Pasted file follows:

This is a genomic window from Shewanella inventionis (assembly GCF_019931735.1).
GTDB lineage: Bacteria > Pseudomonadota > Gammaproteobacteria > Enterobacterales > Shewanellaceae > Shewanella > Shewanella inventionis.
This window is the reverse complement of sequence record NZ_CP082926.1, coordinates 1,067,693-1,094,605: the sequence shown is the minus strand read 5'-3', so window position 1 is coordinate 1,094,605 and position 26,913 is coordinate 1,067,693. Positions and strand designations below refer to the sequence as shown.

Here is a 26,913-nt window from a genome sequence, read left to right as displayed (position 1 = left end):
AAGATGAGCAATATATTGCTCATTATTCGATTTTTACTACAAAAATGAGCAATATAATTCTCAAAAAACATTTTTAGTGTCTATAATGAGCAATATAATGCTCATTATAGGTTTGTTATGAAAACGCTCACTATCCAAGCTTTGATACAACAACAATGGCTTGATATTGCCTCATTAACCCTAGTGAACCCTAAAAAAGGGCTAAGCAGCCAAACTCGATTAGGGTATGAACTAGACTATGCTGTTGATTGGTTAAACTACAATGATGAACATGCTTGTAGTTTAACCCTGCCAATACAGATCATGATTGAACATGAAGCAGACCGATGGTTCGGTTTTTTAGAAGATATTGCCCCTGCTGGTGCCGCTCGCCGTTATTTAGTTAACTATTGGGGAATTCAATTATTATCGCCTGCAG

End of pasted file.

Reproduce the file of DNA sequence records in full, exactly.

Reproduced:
This is a genomic window from Shewanella inventionis (assembly GCF_019931735.1).
GTDB lineage: Bacteria > Pseudomonadota > Gammaproteobacteria > Enterobacterales > Shewanellaceae > Shewanella > Shewanella inventionis.
This window is the reverse complement of sequence record NZ_CP082926.1, coordinates 1,067,693-1,094,605: the sequence shown is the minus strand read 5'-3', so window position 1 is coordinate 1,094,605 and position 26,913 is coordinate 1,067,693. Positions and strand designations below refer to the sequence as shown.

Here is a 26,913-nt window from a genome sequence, read left to right as displayed (position 1 = left end):
AAGATGAGCAATATATTGCTCATTATTCGATTTTTACTACAAAAATGAGCAATATAATTCTCAAAAAACATTTTTAGTGTCTATAATGAGCAATATAATGCTCATTATAGGTTTGTTATGAAAACGCTCACTATCCAAGCTTTGATACAACAACAATGGCTTGATATTGCCTCATTAACCCTAGTGAACCCTAAAAAAGGGCTAAGCAGCCAAACTCGATTAGGGTATGAACTAGACTATGCTGTTGATTGGTTAAACTACAATGATGAACATGCTTGTAGTTTAACCCTGCCAATACAGATCATGATTGAACATGAAGCAGACCGATGGTTCGGTTTTTTAGAAGATATTGCCCCTGCTGGTGCCGCTCGCCGTTATTTAGTTAACTATTGGGGAATTCAATTATTATCGCCTGCAG